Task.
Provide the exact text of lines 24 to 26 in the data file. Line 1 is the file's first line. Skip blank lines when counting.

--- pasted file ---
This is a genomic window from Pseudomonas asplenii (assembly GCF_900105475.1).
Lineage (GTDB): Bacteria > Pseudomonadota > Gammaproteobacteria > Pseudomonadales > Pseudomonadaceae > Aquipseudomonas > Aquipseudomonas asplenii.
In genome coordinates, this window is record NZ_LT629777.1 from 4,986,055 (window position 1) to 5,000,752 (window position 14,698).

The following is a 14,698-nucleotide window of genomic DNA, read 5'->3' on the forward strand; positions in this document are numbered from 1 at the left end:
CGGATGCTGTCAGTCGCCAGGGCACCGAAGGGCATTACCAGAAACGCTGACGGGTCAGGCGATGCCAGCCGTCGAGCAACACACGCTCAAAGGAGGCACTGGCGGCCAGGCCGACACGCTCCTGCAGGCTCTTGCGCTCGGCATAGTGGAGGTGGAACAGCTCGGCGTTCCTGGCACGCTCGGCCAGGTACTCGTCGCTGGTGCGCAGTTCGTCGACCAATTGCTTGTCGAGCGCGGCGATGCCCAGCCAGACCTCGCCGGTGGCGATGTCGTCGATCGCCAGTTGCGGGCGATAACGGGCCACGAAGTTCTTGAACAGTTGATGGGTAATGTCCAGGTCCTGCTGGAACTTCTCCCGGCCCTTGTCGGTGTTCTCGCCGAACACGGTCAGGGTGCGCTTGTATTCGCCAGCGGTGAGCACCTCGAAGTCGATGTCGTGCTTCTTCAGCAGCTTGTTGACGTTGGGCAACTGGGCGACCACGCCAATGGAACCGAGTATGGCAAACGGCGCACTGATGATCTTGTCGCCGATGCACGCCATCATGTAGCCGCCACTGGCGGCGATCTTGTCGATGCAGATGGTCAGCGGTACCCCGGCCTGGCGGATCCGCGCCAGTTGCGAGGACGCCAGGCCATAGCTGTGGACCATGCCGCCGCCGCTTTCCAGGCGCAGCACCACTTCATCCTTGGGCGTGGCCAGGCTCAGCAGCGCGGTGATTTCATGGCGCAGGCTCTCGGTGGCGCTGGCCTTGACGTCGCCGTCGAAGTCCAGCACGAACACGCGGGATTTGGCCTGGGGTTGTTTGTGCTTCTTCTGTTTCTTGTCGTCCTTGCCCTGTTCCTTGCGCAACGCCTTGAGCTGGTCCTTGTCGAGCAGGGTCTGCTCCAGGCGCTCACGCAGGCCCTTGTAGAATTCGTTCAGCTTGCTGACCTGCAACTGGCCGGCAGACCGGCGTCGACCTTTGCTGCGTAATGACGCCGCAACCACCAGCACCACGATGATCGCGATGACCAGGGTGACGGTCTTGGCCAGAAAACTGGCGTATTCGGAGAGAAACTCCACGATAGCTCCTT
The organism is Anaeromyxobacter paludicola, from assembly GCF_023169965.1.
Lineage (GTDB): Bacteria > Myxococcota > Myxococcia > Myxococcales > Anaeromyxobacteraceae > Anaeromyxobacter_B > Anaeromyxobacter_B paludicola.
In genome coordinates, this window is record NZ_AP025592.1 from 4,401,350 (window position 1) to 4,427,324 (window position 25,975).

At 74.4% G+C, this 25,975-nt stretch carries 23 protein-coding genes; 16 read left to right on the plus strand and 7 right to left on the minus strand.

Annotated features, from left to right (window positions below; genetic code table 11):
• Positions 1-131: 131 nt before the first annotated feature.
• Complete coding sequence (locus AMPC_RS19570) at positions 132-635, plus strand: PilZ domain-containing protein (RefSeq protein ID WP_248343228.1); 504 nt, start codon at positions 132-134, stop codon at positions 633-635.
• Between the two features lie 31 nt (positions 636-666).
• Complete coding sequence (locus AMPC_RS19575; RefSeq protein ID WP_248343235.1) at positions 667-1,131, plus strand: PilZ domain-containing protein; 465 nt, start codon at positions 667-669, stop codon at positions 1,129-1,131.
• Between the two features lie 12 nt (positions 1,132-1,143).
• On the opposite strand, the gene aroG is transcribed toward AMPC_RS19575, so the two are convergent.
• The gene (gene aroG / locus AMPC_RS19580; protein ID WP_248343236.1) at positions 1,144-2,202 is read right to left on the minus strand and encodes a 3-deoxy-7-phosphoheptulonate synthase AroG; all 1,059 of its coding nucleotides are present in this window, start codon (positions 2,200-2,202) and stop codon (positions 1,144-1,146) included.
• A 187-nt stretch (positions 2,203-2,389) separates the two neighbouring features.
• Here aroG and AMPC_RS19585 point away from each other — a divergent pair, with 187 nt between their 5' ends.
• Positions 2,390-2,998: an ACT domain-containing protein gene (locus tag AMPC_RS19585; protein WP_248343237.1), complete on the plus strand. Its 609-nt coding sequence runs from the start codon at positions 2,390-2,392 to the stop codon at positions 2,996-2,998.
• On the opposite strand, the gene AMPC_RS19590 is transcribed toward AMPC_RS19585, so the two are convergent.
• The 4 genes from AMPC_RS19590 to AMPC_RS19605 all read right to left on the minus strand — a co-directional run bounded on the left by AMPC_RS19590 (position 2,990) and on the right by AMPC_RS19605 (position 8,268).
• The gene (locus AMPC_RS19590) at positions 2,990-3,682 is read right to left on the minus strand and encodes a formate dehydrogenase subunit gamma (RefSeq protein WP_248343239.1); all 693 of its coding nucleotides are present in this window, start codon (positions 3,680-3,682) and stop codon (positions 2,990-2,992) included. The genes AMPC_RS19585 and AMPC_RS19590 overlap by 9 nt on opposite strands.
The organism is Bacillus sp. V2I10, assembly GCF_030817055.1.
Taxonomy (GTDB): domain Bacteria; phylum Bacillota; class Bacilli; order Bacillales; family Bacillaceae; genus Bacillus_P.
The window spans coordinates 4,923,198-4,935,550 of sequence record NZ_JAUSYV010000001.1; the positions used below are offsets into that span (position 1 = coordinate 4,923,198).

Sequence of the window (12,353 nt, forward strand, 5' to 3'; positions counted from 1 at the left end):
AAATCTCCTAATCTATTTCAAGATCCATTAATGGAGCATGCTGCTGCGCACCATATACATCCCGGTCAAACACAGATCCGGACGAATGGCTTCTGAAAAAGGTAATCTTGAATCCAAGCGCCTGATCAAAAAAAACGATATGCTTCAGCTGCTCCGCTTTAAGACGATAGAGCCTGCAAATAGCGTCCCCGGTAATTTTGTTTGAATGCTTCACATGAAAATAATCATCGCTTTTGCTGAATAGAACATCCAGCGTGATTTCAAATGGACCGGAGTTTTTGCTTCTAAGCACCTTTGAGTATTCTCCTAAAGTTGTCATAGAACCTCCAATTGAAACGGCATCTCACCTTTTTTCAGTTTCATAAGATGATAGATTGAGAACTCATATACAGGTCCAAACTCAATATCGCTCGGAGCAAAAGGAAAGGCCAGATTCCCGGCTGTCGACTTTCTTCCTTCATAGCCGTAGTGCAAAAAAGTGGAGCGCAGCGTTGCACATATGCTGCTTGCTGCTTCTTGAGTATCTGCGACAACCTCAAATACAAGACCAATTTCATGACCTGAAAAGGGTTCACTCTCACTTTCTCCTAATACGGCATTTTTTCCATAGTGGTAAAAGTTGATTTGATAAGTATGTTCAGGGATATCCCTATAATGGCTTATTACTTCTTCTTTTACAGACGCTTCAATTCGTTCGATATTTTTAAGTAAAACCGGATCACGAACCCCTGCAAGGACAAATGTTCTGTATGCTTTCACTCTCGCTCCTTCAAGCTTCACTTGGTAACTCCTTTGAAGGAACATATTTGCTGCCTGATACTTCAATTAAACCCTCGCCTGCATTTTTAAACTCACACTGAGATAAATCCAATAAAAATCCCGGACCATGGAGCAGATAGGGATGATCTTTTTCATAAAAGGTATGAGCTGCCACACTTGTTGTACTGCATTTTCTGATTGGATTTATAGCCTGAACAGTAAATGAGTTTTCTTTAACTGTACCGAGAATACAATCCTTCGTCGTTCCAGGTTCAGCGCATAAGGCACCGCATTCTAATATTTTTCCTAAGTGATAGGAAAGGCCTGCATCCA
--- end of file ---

The organism is Bacillus sp. V2I10, assembly GCF_030817055.1.
Taxonomy (GTDB): domain Bacteria; phylum Bacillota; class Bacilli; order Bacillales; family Bacillaceae; genus Bacillus_P.
The window spans coordinates 4,923,198-4,935,550 of sequence record NZ_JAUSYV010000001.1; the positions used below are offsets into that span (position 1 = coordinate 4,923,198).